Koji Iwabuchi and his wife Yumi visited the studio from Suginami Ward, Tokyo, to order figures to commemorate their 20th wedding anniversary. “It’s like photography at the end of the Edo period as we cannot move at all,” Koji Iwabuchi said. “It’s interesting to feel like Ryoma Sakamoto. In the future, it might become an ordinary thing, but it’s fun that few people have experienced this,” he said. Ryoma Sakamoto (1836-1867) is known as the subject of some famous photos from that time.

Article with pictures

Thursday, March 20, 2014

Hyphenation of color compounds

In computer technology, the golden rule for hyphenation of new technology terms is to write them as separate words when they are first coined, as hyphenated words when they are widely used in the technology community, and as monolexemic terms when the terms are widely used by the general population. For example, in the Sixties we had electronic mail, in the Seventies we had e-mail, and around 1993 when the Arpanet was commercialized and renamed to Internet everybody went on email.

This rule is pretty simple to remember. For color compounds the situation is a little sticky, because if changed significantly in the 16th Edition of The Chicago Manual of Style. According to rule 7.85, section 1, under colors (page 375), the new rule is that in the manner of most other such compounds, compound adjectives formed with color words are now hyphenated when they precede a noun. They remain open when they follow the noun.

Examples:

• emerald-green tie
• reddish-brown flagstone
• blue-green algae
• snow-white dress
• black-and-white print

but

• his tie is emerald green
• the stone is reddish brown
• the water is blue green
• the clouds are snow white
• the truth is not black and white

While we are at it, rule 7.76 regarding the capitalization of “web” and “Internet” also changed. Chicago now prefers web, website, web page, and so forth—with a lowercase w. But capitalize World Wide Web and Internet.

Since files are now more important than colors, Chicago prefers to present abbreviations for file formats in full capitals. Therefore, write PDF instead of pdf, even when usually we use the latter when we actually specify file names.

More Chicago capitalization examples:

• Macintosh; PC; personal computer
• hypertext transfer protocol (HTTP); a transfer protocol; hypertext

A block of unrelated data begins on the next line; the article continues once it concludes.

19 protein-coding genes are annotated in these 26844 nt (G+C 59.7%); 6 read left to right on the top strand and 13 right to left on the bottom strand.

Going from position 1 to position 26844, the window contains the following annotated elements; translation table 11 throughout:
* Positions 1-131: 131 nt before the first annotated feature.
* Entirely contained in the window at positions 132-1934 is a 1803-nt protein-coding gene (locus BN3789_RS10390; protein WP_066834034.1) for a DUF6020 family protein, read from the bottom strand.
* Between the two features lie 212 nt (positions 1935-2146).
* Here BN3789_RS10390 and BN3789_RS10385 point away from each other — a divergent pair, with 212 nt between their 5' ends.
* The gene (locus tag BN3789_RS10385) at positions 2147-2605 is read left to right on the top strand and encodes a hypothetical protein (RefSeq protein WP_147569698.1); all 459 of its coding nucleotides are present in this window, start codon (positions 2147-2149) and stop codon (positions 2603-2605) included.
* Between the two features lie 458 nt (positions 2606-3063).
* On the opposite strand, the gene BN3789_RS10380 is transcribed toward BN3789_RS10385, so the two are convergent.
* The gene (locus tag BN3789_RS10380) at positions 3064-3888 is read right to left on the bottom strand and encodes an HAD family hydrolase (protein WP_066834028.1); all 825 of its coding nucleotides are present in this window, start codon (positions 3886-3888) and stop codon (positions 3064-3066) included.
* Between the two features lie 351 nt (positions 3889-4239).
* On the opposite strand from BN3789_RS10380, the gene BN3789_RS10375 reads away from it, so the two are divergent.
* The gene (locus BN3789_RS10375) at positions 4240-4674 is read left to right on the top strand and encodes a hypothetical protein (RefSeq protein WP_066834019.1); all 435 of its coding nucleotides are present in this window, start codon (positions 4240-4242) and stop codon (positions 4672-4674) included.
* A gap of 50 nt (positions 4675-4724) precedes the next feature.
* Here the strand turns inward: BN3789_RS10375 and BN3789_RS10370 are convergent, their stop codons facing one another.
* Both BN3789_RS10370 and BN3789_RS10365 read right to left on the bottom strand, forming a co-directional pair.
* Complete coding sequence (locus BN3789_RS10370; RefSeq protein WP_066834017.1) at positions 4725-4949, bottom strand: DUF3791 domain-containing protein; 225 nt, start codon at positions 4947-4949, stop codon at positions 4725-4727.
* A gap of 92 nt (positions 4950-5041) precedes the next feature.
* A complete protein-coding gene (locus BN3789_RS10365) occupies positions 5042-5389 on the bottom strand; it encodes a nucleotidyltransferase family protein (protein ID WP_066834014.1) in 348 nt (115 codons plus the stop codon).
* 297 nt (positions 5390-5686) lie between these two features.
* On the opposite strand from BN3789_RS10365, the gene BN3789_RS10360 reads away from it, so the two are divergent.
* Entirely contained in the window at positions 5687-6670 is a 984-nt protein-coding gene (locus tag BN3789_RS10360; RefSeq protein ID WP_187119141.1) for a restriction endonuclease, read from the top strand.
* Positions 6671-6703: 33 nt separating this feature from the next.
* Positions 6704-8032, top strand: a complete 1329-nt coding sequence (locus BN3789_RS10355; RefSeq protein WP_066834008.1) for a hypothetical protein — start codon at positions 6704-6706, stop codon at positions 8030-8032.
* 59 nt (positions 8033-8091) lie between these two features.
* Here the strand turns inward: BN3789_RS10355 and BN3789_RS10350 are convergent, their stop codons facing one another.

• Internet protocol (IP); the Internet; the net; an intranet
• the Open Source Initiative (the corporation); open-source platforms
• the World Wide Web Consortium; the World Wide Web; the web; a website; a web page

Returning to the opening, although nobody younger than 21 years of age has ever experienced a world without email, on page 380 the over twenty-one-year-old white-haired Chicago people still prefer e-mail and e-book.

Glass brain flythrough

This video gives viewers a colorful peek into the complex workings of the human brain as it thinks. In this case, we are “flying through” the brain of a volunteer who is been asked to simply open and close her eyes and hands, National Geographic reports. This 3D brain visualization was created by researchers at the University of California (UC), San Francisco, and UC San Diego with a combination of technologies, including an MRI scan, EEG and diffusion tensor imaging, a process that reveals tissue layout. Known as the Glass Brain, the imaging technology works in real time and may be used to learn more about how the human mind processes information.

Tuesday, March 18, 2014

Traps in big data analysis

When I was a student, I had chosen mathematical statistics as one of my majors. At the time, the hot topics were robust statistics, non-parametric methods and optimal stopping times. Descriptive statistics was not part of the curriculum (PowerPoint did not yet exist and there was no need for meaningless 3-D pie charts).

In the student houses I lived, there were always medical students at the end of their studies who had to get a doctorate. Residencies were grueling and at that time the least effort thesis was to punch in some historical medical data. On their way home from the clinic, these students would spend part of the night in the empty punch card rooms, for about 6 months.

Thereafter, they would bring the punch cards to the data center and get 10 to 20 centimeters of SAS printout—and the desperation of not knowing how to get from hundreds of cryptic tables to a one hundred page thesis.